By Jim Schutze
By Rachel Watts
By Lauren Drewes Daniels
By Anna Merlan
By Lee Escobedo
By Eric Nicholson
Father of the year
Upon returning to the team he abandoned for money at the end of the 1996 season, once-and-future Dallas Cowboys cornerback Larry Brown told local scribes that God brought him and his loving family back to Texas Stadium. Brown was contemplating retirement and seeking a little guidance from above, when the Lord (Jerry Jones, actually, but what's the dif?) offered him his old job--at the pro-rated salary of $76,000.
Which is just enough to cover the child-support payments Brown owes Los Angeles County.
It seems Brown--who left Dallas for Oakland after winning the Super Bowl XXX MVP award--has been a little remiss on making payments to L.A. County, which is handling the trust for Brown's 12-year-old daughter Trenesa. In May, the district attorney's office in Los Angeles brought criminal charges against Brown, alleging he was more than $75,000 overdue in payments. Brown has a court date on January 5 in L.A. to discuss the issue.
The criminal case alleges Brown did not pay child support to Trenesa on April 30, 1998, "and prior thereto." According to deputy district attorney Joseph Rosen, Brown has been under a court order to make child-support payments since at least 1996. Brown, who owns Boxies Cafe in Grapevine, is supposed to pay the court $3,787 each month.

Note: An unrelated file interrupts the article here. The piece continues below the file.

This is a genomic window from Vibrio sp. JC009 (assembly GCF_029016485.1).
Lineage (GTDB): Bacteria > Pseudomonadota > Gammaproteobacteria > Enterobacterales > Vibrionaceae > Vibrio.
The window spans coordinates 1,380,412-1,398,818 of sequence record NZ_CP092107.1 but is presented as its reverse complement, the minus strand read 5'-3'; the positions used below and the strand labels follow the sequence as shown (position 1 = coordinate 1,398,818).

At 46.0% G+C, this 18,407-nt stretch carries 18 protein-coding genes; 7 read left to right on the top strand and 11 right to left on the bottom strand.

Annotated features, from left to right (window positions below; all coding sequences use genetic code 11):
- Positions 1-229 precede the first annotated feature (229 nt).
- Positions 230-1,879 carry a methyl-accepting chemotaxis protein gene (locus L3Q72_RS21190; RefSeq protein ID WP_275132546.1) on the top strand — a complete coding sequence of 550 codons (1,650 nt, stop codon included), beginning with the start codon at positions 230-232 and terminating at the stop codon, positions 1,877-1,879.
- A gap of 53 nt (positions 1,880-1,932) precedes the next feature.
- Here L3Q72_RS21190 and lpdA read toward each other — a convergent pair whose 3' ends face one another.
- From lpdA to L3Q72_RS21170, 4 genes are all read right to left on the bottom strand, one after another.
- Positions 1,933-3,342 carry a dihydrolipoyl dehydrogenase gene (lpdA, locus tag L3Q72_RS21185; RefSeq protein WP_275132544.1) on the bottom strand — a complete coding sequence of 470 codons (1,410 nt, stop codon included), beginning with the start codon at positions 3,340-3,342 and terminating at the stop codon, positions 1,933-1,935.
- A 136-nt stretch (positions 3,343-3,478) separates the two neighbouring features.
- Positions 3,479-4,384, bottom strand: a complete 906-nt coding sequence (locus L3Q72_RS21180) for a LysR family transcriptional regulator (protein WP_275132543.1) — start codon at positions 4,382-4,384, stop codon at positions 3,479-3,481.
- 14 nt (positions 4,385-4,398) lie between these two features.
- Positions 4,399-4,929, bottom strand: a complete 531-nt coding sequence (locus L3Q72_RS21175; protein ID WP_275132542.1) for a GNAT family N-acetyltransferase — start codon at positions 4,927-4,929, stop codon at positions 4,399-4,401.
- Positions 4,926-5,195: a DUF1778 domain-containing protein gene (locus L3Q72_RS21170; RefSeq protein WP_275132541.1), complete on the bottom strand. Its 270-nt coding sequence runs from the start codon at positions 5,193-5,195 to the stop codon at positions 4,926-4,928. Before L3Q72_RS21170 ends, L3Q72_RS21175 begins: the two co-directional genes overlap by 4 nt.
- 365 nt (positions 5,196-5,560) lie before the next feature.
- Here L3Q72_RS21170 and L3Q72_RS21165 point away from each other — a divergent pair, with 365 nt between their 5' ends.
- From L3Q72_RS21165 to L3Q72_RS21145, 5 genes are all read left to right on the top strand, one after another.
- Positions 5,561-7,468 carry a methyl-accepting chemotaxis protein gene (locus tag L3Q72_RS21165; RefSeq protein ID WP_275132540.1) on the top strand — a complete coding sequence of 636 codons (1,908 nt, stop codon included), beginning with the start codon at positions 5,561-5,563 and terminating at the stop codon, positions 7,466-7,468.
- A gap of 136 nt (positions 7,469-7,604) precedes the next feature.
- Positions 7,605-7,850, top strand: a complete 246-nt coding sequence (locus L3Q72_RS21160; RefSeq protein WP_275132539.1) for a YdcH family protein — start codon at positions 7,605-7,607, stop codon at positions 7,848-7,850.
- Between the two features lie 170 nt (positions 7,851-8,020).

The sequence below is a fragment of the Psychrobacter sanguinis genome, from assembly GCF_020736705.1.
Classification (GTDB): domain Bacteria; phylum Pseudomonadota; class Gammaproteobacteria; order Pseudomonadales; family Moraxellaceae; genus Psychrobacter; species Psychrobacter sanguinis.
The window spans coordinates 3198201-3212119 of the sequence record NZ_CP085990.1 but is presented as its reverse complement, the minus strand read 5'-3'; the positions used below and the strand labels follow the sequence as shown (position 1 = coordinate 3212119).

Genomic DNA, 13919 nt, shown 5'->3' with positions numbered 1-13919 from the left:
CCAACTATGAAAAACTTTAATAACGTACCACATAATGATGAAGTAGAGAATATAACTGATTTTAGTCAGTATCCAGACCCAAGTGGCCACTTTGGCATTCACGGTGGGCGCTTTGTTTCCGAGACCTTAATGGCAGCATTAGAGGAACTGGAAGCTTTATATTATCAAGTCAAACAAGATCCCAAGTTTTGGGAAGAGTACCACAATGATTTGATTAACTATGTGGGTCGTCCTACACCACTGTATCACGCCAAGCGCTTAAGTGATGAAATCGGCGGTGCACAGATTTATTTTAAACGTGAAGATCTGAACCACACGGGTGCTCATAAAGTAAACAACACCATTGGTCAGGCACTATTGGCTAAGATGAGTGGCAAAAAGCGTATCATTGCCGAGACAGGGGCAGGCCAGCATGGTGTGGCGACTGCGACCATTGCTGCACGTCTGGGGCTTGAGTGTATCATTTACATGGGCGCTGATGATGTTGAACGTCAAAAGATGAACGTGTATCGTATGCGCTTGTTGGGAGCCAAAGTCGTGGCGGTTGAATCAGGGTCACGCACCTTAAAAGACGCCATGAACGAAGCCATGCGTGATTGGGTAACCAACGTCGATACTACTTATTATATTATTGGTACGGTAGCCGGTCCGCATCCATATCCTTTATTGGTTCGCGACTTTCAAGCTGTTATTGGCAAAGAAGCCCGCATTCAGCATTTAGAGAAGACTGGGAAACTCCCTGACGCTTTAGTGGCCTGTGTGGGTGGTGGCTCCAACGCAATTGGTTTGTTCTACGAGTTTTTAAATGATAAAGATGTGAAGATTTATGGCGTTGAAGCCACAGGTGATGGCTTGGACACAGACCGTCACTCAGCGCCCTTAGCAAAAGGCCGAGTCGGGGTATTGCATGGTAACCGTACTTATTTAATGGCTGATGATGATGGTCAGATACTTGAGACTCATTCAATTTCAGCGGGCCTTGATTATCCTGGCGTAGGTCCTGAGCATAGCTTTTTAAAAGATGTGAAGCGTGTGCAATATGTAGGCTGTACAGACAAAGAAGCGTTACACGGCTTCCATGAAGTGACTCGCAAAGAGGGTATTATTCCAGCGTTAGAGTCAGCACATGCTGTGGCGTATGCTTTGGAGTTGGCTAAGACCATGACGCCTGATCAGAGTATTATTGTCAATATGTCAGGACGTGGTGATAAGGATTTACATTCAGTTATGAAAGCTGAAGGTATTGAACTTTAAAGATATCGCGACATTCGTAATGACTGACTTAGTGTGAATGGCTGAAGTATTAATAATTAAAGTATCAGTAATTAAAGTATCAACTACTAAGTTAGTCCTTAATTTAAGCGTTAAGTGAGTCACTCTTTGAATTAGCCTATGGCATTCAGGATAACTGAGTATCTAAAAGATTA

Brown's L.A. attorney, Robert Clayton, wouldn't comment, but according to court documents, in August 1998--three months after the criminal charges were filed--Brown entered into an agreement with the district attorney's office to make good on his payments without going to trial. But Brown failed to pay the initial sum due at the time the order was signed ($25,000), so in October, the D.A.'s office voided the agreement.
Deputy DA Rosen says that Brown paid the court $65,782 last month, but that he still owes more than $13,000. And even if he pays off the rest of the tab, the charges won't necessarily be dropped. Like Rosen says, you don't rob a bank, give the money back, and then go free.
Meet the new boss...
Dwaine Caraway, who on Saturday lost his bid to become president of the Dallas NAACP chapter, called the election the beginning of a "new day" as he vowed to support the winner, controversial incumbent Lee Alcorn.
Apparently, he meant that quite literally, as the good feeling generated by Saturday's high turnout lasted just about that--one day.
Jordan Blair, assistant publisher of the Elite News, who also lost to Alcorn, says he believes significant irregularities took place in the voting last Saturday. "We're trying to gather information about what we know happened,'' Blair says. He believes some 1,300 votes were cast, even though only roughly 1,200 individuals signed in at the NAACP office in Dallas where the polling took place. Meanwhile, a source close to Caraway says that the advertising agency owner might pursue some kind of action against the NAACP national office for allegedly inappropriately supervising the election.
How does the victor, Alcorn, view all this post-election scuffling? The phones weren't working properly at the branch office, so we couldn't reach him.
Welcome to the new day.
--Compiled from staff reports by Patrick Williams